I suspect that this will be to the taste of very few people who read this. But I think that this—and Marshall Berman's (1982) All That Is Solid Melts into Air http://books.google.com/?isbn=0860917851—is well worth your attention. One way to approach it is to note that back before 1500 humanity's collective technological and organizational possibilities grew at a proportion rate of something like 0.04% per year. Now they grow at 2% per year. Thus changes in what we can do and how we can organize ourselves to do it that used to happen over a 50-year timespan now take place in one revolution around the sun. Thus "modern" people must continually reinvent and reinvent ourselves in a way very foreign to all of the memory of our past historical experience. What are the consequences of this? Humanist late-twentieth century New York CUNY Marxist took a stab:

Marshall Berman (1984): The Signs in the Street: A Response to Perry Anderson https://newleftreview.org/issues/I144/articles/marshall-berman-the-signs-in-the-street-a-response-to-perry-anderson: "‘To be modern’, as I define it... ‘is to experience personal and social life as a maelstrom, to find one’s world in perpetual disintegration and renewal, trouble and anguish, ambiguity and contradiction: to be part of a universe in which all that is solid melts into air. To be a modernist is to make oneself somehow at home in this maelstrom... to grasp and confront the world that modernization makes, and to strive to make it our own.’ Modernism aims ‘to give modern men and women the power to change the world that is changing them, to make them the subjects as well as the objects of modernization.’ Anderson is willing to accept this as a vision of 19th-century culture and politics, but he thinks that it is irrelevant to our century, let alone to our day.... I could assail Anderson’s reading of modern and contemporary history in plenty of ways, but it wouldn’t do anything to advance our common understanding. I want to try something different. Anderson’s view of the current horizon is that it’s empty, closed; mine is that it’s open and crowded with creative possibilities. The best way to defend my vision might be to show what this horizon looks like, what’s actually out there as I see it.... A massive black woman gets on, bent under numerous parcels; I give her my seat. Just behind her, her fifteen-or-so-year-old daughter undulates up the aisle, radiant, stunning in the skin-tight pink pants she has just bought.... They continue an argument.... The mother still won’t look, but after awhile she lifts her eyes slowly, then shakes her head. ‘With that ass,’ she says, ‘you’ll never get out of high school without a baby. And I ain’t taking care of no more babies. You’re my last baby.’ The girl squeezes her mother’s arm: ‘Don’t worry, Mama. We’re modern. We know how to take care of ourselves.’ The mother sighs, and addresses her packages: ‘Modern? Just you take care you don’t bring me no modern babies.’ Soon I get off, feeling as happy and whole as the girl in the bus. Life is rough in the South Bronx, but the people aren’t giving up: modernity is alive and well...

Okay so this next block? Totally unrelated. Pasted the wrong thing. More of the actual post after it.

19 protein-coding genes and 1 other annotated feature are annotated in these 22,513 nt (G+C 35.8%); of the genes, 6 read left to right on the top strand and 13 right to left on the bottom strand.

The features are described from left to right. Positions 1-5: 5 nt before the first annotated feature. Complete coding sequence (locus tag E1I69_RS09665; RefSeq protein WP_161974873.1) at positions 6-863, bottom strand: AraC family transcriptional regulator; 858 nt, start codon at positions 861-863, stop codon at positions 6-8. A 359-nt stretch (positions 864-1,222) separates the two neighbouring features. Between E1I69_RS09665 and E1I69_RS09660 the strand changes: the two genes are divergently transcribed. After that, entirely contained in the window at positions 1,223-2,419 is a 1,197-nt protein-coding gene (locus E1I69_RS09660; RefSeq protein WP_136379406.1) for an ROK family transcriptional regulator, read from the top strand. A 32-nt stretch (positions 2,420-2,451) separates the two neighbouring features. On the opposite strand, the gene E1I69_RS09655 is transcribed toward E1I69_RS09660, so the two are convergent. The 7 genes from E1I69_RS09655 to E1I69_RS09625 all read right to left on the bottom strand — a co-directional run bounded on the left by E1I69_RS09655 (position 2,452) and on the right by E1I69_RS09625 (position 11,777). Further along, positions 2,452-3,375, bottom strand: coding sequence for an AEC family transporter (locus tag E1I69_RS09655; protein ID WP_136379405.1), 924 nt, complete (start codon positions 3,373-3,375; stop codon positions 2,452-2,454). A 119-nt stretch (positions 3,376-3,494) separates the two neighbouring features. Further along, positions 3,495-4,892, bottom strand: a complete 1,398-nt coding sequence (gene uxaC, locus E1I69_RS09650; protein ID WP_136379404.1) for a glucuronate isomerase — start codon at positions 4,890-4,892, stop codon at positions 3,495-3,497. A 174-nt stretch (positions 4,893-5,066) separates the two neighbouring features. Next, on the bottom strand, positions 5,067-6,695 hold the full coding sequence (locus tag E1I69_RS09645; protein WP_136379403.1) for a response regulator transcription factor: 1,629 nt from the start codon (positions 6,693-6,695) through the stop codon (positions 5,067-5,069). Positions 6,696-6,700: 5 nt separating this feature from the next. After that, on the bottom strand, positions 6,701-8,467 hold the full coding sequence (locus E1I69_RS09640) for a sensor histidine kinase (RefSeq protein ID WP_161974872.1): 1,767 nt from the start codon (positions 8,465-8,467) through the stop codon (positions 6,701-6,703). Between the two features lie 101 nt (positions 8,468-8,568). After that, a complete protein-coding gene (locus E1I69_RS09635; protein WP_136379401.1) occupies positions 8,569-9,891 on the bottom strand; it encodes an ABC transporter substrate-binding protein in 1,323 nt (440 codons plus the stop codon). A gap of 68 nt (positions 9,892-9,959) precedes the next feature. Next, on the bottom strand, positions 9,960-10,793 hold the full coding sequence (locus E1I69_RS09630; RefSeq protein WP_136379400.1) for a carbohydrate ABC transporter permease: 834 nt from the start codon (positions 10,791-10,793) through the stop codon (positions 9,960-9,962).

#noted #politicaleconomy #notebookslouching #2019-10-28